The more liberally we enable the Constitution's Article 1, Section 8's general welfare, commerce and necessary and proper clauses, the more we eviscerate our essential liberties and freedoms. As to the FCC – if they want “New Authority” over cloud computing (or whatever), then go to Congress and specifically get it. Don't “Kelo” us through administrative shell game.

    Rant over.

  • William

    There's no question this FCC is one of the most activist FCC's in history… Remarkably, according to this FCC Public Notice, it looks like they might be getting into the election regulation business as well:

    http://hraunfoss.fcc.gov/edocs_public/attachmat

    As I read it, they are using a provision of the Stimulus package for funding broadband programs as cover for having the FCC act as a vehicle for increasing federal involvement and oversight of state and local voter registration and voting processes.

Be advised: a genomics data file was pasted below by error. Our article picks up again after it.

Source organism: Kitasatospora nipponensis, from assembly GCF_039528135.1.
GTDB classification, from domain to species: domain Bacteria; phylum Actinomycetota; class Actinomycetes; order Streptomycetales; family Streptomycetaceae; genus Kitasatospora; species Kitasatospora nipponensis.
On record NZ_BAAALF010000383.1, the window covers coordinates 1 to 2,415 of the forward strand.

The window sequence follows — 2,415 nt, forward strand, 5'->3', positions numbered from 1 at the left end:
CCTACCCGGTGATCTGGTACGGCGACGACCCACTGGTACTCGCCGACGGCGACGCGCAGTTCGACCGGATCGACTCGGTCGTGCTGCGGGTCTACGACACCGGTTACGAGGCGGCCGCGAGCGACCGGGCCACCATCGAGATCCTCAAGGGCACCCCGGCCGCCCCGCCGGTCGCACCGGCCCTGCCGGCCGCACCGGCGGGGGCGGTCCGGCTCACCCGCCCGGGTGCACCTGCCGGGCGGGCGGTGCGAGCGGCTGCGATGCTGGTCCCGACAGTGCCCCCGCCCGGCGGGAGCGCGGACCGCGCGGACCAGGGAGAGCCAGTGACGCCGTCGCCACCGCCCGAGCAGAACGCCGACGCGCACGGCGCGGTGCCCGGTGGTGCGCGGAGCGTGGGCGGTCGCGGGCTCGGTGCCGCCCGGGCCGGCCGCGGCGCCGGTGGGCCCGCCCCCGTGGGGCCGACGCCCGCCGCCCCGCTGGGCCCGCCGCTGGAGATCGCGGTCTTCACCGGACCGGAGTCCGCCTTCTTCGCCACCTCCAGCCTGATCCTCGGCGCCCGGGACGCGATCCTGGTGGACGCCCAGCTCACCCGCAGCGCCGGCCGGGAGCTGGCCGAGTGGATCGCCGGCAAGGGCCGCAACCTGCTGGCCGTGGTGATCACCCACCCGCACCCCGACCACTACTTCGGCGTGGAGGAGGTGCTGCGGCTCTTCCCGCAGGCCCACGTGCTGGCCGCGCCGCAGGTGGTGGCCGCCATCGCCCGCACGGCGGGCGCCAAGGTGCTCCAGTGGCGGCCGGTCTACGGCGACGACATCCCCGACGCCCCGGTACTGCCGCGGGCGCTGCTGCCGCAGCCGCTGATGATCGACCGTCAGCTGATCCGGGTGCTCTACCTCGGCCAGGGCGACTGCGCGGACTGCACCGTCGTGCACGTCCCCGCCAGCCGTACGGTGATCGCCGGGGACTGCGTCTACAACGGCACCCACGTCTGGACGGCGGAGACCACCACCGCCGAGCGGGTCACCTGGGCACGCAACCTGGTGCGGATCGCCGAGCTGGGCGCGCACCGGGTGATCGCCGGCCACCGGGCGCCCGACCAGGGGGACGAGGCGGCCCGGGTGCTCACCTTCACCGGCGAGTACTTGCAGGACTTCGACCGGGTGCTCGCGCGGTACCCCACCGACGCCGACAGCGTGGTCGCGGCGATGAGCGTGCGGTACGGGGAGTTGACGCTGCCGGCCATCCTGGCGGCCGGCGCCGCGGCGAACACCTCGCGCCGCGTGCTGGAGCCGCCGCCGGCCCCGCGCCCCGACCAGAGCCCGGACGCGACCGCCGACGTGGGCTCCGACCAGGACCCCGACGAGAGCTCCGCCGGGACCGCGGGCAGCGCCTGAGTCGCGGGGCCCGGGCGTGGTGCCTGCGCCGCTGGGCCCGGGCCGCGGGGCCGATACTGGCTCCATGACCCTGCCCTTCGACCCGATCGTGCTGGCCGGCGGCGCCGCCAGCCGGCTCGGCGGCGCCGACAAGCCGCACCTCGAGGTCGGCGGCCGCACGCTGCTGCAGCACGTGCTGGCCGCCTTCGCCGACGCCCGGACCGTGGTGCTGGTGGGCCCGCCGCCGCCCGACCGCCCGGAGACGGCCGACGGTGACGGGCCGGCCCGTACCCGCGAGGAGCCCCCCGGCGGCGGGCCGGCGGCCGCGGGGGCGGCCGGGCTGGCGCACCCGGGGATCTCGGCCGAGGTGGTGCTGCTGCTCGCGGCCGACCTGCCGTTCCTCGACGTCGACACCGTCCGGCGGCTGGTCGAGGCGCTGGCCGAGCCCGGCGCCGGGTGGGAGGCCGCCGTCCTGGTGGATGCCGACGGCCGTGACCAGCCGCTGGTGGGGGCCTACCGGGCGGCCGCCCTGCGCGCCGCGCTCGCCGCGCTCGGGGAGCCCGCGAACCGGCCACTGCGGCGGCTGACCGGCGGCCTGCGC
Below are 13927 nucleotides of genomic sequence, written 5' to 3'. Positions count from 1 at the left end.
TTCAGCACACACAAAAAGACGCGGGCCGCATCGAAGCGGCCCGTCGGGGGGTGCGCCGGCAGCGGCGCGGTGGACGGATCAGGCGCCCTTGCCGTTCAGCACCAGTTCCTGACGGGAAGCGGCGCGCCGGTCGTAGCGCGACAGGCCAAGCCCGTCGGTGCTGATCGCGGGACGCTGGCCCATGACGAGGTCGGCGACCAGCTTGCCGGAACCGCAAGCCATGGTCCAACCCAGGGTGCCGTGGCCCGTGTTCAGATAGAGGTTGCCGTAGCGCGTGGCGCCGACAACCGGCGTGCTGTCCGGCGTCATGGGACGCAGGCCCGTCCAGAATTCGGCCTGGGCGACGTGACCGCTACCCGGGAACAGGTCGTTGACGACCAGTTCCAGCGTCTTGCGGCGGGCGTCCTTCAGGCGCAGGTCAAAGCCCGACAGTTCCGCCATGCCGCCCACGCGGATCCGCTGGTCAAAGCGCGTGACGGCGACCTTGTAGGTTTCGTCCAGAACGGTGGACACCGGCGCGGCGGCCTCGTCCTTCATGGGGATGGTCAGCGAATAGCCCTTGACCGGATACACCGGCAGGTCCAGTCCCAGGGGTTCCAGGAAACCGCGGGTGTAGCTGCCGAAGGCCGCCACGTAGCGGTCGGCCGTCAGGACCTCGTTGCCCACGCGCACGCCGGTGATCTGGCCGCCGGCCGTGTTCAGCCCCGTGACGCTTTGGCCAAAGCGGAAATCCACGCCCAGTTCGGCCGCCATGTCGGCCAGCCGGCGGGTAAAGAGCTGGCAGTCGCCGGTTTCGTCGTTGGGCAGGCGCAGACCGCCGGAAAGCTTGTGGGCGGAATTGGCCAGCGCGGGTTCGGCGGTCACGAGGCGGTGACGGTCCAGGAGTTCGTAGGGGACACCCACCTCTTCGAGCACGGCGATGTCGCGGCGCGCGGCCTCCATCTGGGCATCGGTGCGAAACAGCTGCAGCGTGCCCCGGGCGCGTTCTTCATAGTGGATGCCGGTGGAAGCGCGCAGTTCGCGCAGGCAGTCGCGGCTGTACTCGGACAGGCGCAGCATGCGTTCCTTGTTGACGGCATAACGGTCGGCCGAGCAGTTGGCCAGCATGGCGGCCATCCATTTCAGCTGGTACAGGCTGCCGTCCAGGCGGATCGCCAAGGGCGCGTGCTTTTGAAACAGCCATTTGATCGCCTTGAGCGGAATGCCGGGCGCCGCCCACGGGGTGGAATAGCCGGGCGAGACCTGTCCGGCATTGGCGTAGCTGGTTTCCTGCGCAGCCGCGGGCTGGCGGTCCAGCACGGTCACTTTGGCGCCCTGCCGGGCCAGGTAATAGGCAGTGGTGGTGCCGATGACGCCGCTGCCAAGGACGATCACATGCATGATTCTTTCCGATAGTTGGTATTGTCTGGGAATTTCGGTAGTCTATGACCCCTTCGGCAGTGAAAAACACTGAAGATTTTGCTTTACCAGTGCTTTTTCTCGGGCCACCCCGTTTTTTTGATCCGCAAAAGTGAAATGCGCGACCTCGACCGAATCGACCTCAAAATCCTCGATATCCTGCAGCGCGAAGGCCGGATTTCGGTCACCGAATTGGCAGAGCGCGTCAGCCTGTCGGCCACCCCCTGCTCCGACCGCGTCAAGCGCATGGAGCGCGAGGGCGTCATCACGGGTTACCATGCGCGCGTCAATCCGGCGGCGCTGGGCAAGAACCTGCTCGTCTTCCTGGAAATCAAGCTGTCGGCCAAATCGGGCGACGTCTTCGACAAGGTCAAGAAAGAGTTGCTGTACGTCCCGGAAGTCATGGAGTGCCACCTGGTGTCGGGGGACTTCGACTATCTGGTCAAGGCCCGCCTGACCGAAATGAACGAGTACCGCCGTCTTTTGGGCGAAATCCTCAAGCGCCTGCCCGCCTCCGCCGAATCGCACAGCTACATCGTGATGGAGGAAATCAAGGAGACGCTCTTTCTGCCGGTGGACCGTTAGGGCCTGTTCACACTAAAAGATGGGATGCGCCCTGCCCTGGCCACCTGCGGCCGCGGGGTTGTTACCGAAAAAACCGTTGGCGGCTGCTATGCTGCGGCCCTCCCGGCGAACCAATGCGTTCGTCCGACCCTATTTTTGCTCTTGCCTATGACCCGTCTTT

Don't know if this is the basis for starting a regulatory proceeding on the voter registration process, issues related to voter fraud and inquiries on how “we can learn from other nations” with respect to their voting processes, but what authority does the FCC have to be looking into this at all?

  • http://www.techliberation.com Adam Thierer

    William… Thanks for bringing that to my attention. I really appreciate it. And you are right to ask where the FCC gets the authority.

  • mwendy

    Here's a classic example of what I was talking about above – the upsell of authority / “benefits” by attaching it to an compelling governmental interest (in this case, voting). This one interest could allow the FCC to mandate all sorts of things – communications applications, services, devices, broadband access, subsidies for home PC / broadband use – because to deny them would be to deny the fundamental right of voting.